Thymus serpyllum L. Fries (Labiatae) commonly called wild thyme. In French, it is Serpolet a feuilles étroites; in German, Feld-Thymian or Kleiner Kostets. Hundreds of related (some distantly) plant... *
Thymus serpyllum L. Fries (Labiatae) commonly called wild thyme. In French, it is Serpolet a feuilles étroites; in German, Feld-Thymian or Kleiner Kostets. Hundreds of related (some distantly) plants are referred to by the same name, making the situation for consumers quite confusing. Products sold in the United States often contain the dried leaves of related plants, such as Thymus pulegioides L., and T. Praecox subsp. articus. Thymus vulgaris L., also called garden thyme or common thyme, grows robustly in and European gardens. In French, it is called Thym cultivé; in German, Garten-Thymian.
Wild thyme (Thymus serpyllum) is native to Europe and does not grow in the United States. T. Vulgaris, also known as English thyme or garden thyme, is native to the Western Mediterranean but now grows in gardens. Extracts of the flowers of wild thyme are used as an expectorant. Garden thyme is used mainly as a culinary herb, but infusions made from its leaves have traditionally been used to help support upset stomach and have been applied locally to help support wounds.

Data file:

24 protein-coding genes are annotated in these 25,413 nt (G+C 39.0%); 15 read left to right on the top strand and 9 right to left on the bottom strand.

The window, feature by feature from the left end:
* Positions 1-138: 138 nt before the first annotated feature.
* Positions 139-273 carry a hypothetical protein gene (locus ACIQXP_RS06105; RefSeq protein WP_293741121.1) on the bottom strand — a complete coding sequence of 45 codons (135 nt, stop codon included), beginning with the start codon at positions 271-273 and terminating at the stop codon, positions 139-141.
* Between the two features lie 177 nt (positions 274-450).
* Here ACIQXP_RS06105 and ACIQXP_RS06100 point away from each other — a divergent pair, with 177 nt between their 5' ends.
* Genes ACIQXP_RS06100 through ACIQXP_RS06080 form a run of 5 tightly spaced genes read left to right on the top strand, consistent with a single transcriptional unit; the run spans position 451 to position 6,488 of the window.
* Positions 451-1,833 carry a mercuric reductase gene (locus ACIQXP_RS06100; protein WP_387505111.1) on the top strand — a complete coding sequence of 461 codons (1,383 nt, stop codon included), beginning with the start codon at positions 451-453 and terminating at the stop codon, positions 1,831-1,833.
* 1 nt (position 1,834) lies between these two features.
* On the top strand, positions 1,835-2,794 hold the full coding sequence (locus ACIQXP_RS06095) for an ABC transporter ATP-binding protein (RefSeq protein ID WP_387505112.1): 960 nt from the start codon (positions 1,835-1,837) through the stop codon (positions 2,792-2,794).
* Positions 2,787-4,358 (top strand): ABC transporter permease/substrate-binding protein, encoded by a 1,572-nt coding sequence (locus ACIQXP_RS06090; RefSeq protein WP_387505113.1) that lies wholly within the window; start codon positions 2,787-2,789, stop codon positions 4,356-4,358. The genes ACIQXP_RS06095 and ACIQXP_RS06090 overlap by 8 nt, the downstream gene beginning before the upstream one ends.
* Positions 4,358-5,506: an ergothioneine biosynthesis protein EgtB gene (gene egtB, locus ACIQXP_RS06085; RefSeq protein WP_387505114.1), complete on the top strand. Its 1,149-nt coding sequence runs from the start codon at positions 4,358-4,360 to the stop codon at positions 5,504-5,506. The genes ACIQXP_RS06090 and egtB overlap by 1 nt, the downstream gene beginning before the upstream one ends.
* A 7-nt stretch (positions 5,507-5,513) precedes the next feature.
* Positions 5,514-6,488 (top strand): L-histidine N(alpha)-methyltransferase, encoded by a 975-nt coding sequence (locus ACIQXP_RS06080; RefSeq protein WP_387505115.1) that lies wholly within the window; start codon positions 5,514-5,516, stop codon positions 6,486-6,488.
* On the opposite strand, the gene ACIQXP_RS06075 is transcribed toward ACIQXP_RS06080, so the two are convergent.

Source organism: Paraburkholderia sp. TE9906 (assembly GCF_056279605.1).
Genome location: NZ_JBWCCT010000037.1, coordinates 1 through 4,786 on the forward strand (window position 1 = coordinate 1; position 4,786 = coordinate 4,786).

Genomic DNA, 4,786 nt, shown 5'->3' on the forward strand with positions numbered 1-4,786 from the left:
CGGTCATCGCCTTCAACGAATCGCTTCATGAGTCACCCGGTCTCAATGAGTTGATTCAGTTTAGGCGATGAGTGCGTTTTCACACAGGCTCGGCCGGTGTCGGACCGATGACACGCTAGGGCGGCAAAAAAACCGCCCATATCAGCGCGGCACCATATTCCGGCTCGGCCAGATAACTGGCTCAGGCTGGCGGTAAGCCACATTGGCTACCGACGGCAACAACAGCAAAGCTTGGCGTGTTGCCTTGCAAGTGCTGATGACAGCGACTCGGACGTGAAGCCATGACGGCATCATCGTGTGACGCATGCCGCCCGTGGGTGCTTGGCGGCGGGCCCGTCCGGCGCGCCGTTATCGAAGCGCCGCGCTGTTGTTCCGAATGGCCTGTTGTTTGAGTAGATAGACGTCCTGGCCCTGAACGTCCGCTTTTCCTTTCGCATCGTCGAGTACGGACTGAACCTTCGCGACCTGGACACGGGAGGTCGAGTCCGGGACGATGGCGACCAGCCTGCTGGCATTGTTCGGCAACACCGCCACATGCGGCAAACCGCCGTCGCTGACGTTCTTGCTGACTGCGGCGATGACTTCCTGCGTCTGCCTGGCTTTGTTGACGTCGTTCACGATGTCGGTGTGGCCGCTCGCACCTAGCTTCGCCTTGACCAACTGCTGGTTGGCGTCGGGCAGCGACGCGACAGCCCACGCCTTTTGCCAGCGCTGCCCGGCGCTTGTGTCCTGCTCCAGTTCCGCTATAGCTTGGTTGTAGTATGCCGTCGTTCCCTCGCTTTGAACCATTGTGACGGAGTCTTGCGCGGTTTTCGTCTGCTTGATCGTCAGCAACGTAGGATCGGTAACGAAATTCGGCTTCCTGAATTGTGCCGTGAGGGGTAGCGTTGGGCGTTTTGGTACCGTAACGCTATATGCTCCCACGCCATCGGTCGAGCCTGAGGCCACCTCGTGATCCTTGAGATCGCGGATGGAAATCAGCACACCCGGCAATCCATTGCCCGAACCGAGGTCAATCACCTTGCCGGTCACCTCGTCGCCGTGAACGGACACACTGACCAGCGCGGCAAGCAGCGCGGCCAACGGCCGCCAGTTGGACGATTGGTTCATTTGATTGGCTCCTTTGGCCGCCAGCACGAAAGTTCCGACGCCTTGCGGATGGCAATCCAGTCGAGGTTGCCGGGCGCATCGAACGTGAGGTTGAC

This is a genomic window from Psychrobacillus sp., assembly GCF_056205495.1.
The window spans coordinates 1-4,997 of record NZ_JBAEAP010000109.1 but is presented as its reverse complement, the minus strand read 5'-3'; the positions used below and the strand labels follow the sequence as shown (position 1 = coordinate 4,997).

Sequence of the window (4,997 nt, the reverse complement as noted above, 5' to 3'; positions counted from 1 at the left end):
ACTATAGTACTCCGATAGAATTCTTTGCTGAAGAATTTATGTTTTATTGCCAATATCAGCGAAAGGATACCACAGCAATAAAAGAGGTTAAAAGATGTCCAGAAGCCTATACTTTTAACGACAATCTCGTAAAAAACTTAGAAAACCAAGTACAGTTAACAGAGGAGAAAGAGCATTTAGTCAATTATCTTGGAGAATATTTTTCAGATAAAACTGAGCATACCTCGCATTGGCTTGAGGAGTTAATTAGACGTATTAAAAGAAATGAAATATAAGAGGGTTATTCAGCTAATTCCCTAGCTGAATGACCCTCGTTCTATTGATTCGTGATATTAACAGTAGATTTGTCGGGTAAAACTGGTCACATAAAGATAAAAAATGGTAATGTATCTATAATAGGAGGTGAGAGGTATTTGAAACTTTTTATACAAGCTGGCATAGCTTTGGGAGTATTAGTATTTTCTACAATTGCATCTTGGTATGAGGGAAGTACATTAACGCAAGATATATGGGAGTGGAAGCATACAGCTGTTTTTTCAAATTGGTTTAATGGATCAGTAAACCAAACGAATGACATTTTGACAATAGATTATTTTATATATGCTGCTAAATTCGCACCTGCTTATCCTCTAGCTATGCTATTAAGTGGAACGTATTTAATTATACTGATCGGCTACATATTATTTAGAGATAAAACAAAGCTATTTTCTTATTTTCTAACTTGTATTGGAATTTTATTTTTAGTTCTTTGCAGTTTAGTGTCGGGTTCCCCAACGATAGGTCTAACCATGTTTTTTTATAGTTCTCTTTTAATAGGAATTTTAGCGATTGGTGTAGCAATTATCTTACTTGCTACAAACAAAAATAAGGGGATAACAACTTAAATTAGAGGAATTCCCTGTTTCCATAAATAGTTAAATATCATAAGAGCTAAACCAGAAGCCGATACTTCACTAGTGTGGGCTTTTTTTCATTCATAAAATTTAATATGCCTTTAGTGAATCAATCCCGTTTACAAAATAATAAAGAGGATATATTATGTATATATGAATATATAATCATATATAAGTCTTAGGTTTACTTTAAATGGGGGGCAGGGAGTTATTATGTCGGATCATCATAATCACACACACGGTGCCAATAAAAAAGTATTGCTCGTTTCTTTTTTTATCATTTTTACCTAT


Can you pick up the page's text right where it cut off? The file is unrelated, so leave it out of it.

Legend has it that thyme grew from the tears shed by Helen of Troy. Thyme was a component of the embalming compounds used by the ancient Egyptians. It was probably introduced into Europe by the Romans. In the Middle Ages, the plant was associated with death and was planted around graves.
Traditional Support Uses
Wild thyme can be used as an antiseptic, antispasmodic, expectorant, astringent, and digestive aid. Garden thyme was also used as a deodorant.
Commission E Recommendations
The Commission recommends wild thyme for inflammation of the upper respiratory tract. Garden thyme can also be used for helping support the symptoms of bronchitis, whooping cough, and upper respiratory tract infections.
Wild thyme contains most of the same ingredients as garden thyme, but in lower concentrations. The essential oil extracted from the flowers of T. vulgaris contains thymol, a powerful antiseptic, widely used by dentists. Thyme essential oil (3%) can be been used as a preservative in the cosmetic industry for many years. There is good evidence that thyme oil, in common with the essential oils of anise seed, cinnamon leaf, red thyme, and tea tree, can be used as an approach to kill body lice (pediculus humanus). The oils are dissolved in alcohol, applied in the evening and rinsed off in the morning.
In the laboratory, aqueous extracts of thyme fight the growth of H. pylori, known to play a role in the occurrence of peptic ulcer issues. Very few clinical studies have ever been undertaken, and thyme's usefulness in respiratory infections has never been validated. Thyme oil is used widely by aromatherapists, who have published at least one controlled trial, the results of which suggest that thyme oil can be used to help grow hair: